Country code – LI
Legal Basis – Civil law
Legal framework – Persons and Companies Act 1926 (as amended)
Regulatory board - Liechtenstein Office of Land and Public Registration
Entity – Stiftung (Foundation)
Liability - A foundation has its own separate legal personality, the properties and resources of it constitute an independent patrimony from that of the Founders, the Foundation Council members, Protector, and Beneficiaries.
Dedication of assets – A Stiftung must have an initial endowment of assets or cash with a value of at least CHF30,000.
Founder – The founder of a Liechtenstein foundation has to determine the purpose of the foundation and establish the group of beneficiaries in the foundation documents. The founder may be a natural or legal person, resident or non-resident
Foundation Council – The supreme authority of the Foundation is the Foundation Council. At least one member of the foundation council must have his law office address in Liechtenstein and be in possession of certain professional qualifications. The foundation council may be formed by one or more natural or legal persons, residents or non-residents.
Protector – An optional role that is defined in the statutes. The protector is the representative of the beneficiaries and ensures that the board is acting to implement the purpose of the foundation. The protector may be a corporate body and its details are not publicly disclosed.
Beneficiaries – The rights of the beneficiary of the Liechtenstein foundation are regulated in the articles of association and by-laws. The founder can be a beneficiary.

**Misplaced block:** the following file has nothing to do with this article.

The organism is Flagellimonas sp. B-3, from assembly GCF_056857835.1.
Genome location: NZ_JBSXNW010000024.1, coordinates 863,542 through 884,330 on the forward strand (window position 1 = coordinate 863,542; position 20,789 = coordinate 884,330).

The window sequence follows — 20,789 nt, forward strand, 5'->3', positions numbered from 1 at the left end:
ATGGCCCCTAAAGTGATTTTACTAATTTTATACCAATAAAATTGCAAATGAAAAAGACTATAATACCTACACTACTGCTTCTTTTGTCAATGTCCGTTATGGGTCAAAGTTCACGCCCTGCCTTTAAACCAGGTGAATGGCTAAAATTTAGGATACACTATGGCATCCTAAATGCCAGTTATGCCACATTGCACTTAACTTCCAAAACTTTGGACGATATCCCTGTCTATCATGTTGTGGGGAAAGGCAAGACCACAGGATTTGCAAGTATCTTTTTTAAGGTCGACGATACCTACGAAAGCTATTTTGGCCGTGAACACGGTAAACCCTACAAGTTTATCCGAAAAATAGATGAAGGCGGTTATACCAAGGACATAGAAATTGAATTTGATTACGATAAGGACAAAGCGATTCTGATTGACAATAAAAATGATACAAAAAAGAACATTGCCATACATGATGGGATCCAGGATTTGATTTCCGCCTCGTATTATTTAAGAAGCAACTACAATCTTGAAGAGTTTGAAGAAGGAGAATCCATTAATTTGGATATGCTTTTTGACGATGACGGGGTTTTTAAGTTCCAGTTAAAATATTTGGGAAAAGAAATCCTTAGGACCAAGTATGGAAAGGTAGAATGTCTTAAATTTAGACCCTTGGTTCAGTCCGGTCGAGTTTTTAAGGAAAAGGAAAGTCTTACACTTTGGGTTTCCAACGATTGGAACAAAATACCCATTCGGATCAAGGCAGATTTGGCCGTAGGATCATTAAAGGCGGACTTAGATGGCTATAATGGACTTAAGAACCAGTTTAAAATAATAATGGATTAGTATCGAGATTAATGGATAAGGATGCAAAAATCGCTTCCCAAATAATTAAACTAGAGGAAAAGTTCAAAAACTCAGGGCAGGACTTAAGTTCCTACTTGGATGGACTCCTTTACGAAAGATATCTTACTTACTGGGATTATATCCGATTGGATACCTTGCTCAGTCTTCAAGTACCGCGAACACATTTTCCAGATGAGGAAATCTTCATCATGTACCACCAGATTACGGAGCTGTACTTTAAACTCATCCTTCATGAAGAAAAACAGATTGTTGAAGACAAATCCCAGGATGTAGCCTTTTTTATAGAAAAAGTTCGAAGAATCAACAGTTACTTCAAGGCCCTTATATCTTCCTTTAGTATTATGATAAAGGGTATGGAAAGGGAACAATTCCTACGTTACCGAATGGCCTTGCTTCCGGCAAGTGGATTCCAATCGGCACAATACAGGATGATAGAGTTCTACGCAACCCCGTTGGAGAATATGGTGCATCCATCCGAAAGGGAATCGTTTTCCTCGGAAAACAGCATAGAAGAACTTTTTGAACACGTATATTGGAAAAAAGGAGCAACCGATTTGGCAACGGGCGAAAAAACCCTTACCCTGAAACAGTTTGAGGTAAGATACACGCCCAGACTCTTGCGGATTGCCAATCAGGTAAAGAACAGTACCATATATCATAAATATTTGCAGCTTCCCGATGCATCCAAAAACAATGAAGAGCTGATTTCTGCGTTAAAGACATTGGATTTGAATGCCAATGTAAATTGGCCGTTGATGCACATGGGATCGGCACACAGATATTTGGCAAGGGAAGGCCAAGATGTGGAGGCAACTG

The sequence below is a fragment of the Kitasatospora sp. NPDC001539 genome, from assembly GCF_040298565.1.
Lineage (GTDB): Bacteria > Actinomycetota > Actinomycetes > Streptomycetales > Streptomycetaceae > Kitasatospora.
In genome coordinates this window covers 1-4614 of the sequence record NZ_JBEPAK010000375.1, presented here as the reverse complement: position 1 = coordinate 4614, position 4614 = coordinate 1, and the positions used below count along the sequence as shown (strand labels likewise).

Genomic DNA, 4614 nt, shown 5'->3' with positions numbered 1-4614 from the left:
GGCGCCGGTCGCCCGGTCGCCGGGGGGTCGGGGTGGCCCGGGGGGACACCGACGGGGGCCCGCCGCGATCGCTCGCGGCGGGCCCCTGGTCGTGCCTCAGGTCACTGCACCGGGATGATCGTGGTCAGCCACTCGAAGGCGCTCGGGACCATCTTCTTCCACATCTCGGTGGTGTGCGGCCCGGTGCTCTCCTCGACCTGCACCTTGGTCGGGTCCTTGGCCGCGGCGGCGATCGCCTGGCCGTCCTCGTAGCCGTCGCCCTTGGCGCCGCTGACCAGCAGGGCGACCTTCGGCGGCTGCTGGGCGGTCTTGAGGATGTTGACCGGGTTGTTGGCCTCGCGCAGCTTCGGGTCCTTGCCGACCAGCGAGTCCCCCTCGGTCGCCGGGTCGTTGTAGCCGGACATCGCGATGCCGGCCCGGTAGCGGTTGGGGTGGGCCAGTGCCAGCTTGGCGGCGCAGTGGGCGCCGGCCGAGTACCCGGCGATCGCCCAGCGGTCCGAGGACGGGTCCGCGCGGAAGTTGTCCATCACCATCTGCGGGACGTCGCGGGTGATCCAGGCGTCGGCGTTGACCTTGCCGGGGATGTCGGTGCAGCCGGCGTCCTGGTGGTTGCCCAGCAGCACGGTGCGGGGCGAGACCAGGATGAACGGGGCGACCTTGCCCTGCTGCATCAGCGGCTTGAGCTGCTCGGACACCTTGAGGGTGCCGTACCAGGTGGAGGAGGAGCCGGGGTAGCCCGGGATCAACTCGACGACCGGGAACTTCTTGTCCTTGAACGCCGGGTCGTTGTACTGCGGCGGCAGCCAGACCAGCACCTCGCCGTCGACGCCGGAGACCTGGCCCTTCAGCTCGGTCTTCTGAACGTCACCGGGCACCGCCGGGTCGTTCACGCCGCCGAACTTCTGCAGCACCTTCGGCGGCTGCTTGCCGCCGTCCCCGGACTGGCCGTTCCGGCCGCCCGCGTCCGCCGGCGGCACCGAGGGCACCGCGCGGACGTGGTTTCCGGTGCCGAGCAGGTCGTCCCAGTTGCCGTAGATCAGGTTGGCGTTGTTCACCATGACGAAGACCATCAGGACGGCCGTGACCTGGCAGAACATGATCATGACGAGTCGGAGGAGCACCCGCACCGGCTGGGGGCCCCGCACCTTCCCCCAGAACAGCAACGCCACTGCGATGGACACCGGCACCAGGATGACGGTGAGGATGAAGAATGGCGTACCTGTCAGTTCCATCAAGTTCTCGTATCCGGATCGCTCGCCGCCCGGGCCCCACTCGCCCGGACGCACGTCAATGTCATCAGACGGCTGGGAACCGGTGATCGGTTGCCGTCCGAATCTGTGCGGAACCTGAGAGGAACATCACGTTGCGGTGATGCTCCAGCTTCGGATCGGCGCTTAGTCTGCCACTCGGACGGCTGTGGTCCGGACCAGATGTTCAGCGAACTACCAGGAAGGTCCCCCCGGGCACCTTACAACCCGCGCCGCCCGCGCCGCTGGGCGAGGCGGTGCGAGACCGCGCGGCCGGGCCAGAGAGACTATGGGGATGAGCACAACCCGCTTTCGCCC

Regarding the issue of claims, there are different types of beneficiaries:
Beneficiaries of prospective entitlements of the Liechtenstein foundation have a legal claim, fixed in the foundation documents.
Discretionary beneficiaries designated by the founder. Their benefit interest is at the discretion of the foundation council. Discretionary beneficiaries have no actionable claim
The ultimate beneficiaries receive the remaining assets of the foundation after its liquidation, according to the foundation documents.
The beneficiaries have the right to confidentiality.
Beneficiaries’ right to information - Liechtenstein law contains possibilities to restrict the information rights of beneficiaries by transferring those rights to other bodies such as an internal controlling body (similar to a protector) to carry out supervisory duties. In such cases, the rights of the beneficiaries can be limited to an indefeasible minimum (their own rights, the foundation's purpose, the organization of the foundation). In the case of charitable foundations, which are generally subject to the supervision of the authorities, the beneficiaries have no information rights.
Regulated Person – At least one member of the foundation's council (the representative) that is authorized to manage and represent the foundation must be a qualified professional with a place of residence in Liechtenstein.
Foundation Deed – It contains the key elements of the foundation and must be signed by either the founder or the founder's agent with the signatures authenticated. The name of the foundation, the foundation purpose, the appointment and functioning of the foundation council, and the identity of the founder or his agent should the founder decide to remain anonymous. Hence, if a foundation is set up by an agent, the founder need not sign any foundation documents and is not identified in the Foundation Articles.